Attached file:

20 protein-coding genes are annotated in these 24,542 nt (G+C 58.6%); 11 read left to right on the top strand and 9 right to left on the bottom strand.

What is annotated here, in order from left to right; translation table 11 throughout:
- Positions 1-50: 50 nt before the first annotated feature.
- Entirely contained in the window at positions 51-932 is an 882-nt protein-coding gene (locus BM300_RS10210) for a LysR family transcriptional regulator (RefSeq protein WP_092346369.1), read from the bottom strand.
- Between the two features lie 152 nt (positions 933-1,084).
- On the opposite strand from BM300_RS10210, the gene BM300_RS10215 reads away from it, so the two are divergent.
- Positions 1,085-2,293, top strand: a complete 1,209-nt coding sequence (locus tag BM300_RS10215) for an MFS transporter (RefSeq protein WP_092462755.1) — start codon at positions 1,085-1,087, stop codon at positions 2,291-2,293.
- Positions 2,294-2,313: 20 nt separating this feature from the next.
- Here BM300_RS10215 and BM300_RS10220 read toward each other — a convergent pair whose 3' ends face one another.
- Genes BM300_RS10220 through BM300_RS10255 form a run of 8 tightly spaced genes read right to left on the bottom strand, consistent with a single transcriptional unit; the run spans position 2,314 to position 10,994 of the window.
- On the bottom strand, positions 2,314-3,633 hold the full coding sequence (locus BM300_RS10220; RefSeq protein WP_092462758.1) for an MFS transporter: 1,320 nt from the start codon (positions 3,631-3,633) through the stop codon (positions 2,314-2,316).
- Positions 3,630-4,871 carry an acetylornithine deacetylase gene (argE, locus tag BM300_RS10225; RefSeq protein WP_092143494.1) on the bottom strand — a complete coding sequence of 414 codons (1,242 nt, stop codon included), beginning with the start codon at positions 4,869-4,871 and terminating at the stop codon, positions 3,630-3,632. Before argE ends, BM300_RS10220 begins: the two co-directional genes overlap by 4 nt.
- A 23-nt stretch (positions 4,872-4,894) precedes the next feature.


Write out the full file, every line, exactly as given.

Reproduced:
20 protein-coding genes are annotated in these 24,542 nt (G+C 58.6%); 11 read left to right on the top strand and 9 right to left on the bottom strand.

What is annotated here, in order from left to right; translation table 11 throughout:
- Positions 1-50: 50 nt before the first annotated feature.
- Entirely contained in the window at positions 51-932 is an 882-nt protein-coding gene (locus BM300_RS10210) for a LysR family transcriptional regulator (RefSeq protein WP_092346369.1), read from the bottom strand.
- Between the two features lie 152 nt (positions 933-1,084).
- On the opposite strand from BM300_RS10210, the gene BM300_RS10215 reads away from it, so the two are divergent.
- Positions 1,085-2,293, top strand: a complete 1,209-nt coding sequence (locus tag BM300_RS10215) for an MFS transporter (RefSeq protein WP_092462755.1) — start codon at positions 1,085-1,087, stop codon at positions 2,291-2,293.
- Positions 2,294-2,313: 20 nt separating this feature from the next.
- Here BM300_RS10215 and BM300_RS10220 read toward each other — a convergent pair whose 3' ends face one another.
- Genes BM300_RS10220 through BM300_RS10255 form a run of 8 tightly spaced genes read right to left on the bottom strand, consistent with a single transcriptional unit; the run spans position 2,314 to position 10,994 of the window.
- On the bottom strand, positions 2,314-3,633 hold the full coding sequence (locus BM300_RS10220; RefSeq protein WP_092462758.1) for an MFS transporter: 1,320 nt from the start codon (positions 3,631-3,633) through the stop codon (positions 2,314-2,316).
- Positions 3,630-4,871 carry an acetylornithine deacetylase gene (argE, locus tag BM300_RS10225; RefSeq protein WP_092143494.1) on the bottom strand — a complete coding sequence of 414 codons (1,242 nt, stop codon included), beginning with the start codon at positions 4,869-4,871 and terminating at the stop codon, positions 3,630-3,632. Before argE ends, BM300_RS10220 begins: the two co-directional genes overlap by 4 nt.
- A 23-nt stretch (positions 4,872-4,894) precedes the next feature.